Last, but certainly not least, is the overall privacy intrusions and marketers’ unsavory tactics. While the transparency regarding online ads slowly improves, it is far from perfect. How do marketers receive information? Who do they share it with? The classic phrase across thousands of privacy policies is that services might share data with third parties. A single website could operate with dozens of third-party vendors. Beyond this point, users remain in the dark of the actual proceedings and exchanges that happen internally.

One thing is clear: our behavioral information is invaluable to marketers and services. Without tracking users through the web, it would be impossible to profile users according to specific labels. However, escaping the online ads loop is not that easy. While not all personalization strategies are harmful, wanting to escape the hard-wired targeting is understandable.

How can you escape online ads?

  • Rejecting cookies. Most websites use these components to improve user experience and online ads. Currently, transparency when it comes to cookie application is one of the focus points for webmasters. So, when you visit websites, you usually need to agree with the cookie policy. However, do not click on “agree to all” buttons. Take the time to adjust these settings. For instance, you should keep only the essential cookies and refuse all marketing-related ones.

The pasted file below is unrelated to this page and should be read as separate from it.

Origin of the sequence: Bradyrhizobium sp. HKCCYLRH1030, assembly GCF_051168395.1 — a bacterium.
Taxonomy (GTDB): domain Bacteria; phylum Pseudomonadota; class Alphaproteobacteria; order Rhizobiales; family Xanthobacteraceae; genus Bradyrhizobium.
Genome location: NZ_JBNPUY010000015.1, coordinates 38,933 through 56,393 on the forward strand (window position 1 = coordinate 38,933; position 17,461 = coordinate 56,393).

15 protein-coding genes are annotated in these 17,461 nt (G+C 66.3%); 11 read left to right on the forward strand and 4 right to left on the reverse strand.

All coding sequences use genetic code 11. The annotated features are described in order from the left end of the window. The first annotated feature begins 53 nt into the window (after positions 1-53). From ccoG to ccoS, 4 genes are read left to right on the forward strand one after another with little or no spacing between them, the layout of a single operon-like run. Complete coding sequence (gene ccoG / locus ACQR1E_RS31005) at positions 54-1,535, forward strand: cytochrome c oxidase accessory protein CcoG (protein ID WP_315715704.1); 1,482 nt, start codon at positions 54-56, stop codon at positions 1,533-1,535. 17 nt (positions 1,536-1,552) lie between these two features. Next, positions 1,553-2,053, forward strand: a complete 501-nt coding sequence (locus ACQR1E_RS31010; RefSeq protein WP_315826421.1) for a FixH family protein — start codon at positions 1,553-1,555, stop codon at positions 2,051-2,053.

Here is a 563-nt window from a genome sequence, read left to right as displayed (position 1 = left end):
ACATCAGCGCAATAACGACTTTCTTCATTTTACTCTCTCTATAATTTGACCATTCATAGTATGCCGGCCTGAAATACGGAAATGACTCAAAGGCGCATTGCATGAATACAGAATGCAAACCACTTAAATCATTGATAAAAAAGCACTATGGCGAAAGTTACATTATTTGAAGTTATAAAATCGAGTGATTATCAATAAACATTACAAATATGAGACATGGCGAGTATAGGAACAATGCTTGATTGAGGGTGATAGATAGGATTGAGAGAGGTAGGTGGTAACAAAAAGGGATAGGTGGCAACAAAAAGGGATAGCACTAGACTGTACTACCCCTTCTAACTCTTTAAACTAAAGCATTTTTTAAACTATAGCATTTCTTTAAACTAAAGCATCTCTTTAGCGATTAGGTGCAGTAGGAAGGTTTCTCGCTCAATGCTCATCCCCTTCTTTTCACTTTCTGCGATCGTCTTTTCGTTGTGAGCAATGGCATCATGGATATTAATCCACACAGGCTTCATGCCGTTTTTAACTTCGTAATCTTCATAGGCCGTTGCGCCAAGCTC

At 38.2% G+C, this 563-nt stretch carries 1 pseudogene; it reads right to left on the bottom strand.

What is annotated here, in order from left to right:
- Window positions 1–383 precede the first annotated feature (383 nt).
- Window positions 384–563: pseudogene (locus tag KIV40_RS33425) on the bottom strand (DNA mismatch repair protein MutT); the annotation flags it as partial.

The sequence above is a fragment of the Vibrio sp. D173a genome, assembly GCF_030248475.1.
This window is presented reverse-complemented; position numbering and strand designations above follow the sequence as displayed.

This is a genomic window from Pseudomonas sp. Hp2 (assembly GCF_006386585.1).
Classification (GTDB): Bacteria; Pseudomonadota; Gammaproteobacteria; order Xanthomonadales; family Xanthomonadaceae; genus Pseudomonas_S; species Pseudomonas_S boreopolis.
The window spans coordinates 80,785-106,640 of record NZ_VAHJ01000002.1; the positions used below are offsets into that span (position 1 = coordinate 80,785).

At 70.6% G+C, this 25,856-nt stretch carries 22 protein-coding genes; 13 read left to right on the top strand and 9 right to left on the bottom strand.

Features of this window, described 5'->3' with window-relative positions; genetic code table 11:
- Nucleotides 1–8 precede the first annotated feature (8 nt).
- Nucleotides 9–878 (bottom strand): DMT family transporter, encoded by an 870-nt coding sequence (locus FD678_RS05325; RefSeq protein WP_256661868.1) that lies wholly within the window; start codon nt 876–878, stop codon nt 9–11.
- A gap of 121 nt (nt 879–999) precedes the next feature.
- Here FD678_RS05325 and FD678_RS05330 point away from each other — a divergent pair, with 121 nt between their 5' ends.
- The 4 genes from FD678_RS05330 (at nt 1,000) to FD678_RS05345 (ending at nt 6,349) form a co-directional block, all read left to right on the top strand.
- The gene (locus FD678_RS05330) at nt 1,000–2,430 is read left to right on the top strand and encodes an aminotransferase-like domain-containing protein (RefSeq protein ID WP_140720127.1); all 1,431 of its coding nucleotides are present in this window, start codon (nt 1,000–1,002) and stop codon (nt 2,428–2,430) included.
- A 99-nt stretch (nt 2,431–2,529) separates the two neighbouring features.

• Employing AdBlocker software. Malvertising has been around for years but continues to be a menace. While some online ads are relatively harmless to your security, others could contain malicious code. By clicking on them, you could activate clickjacking or visit fraudulent websites. AdBlockers prevent such scenarios. They block advertisements, including the ones that might be dangerous.
  • Starting with Facebook and Google. These tech giants drastically contribute to the online advertising industry. To shut targeted online ads off, you can adjust settings on both platforms and prevent the ad personalization. Social media and search engines are key players for targeting users. So, we strongly recommend you to take care of these settings as soon as possible.
  • Downloading a VPN for anonymous browsing. Targeted online ads heavily rely on location-based advertising. For instance, showing ads for a service offered in Los Angeles is utterly irrelevant to people in Spain. Hence, marketers extract users’ IP addresses to determine their approximate whereabouts. Together with browsing habits and contributions from dozens of third parties, the personalized data profile is complete. Luckily, Atlas VPN can help you obviate these scenarios. First, it will replace your original IP address with the one belonging to the selected VPN server. Secondly, Atlas VPN will encrypt and isolate your web traffic, making it nearly impossible to pinpoint your actions online. Hence, it will minimize the data ad networks can reach and monetize.

John C.

John C.


Tags: clickjacking malvertising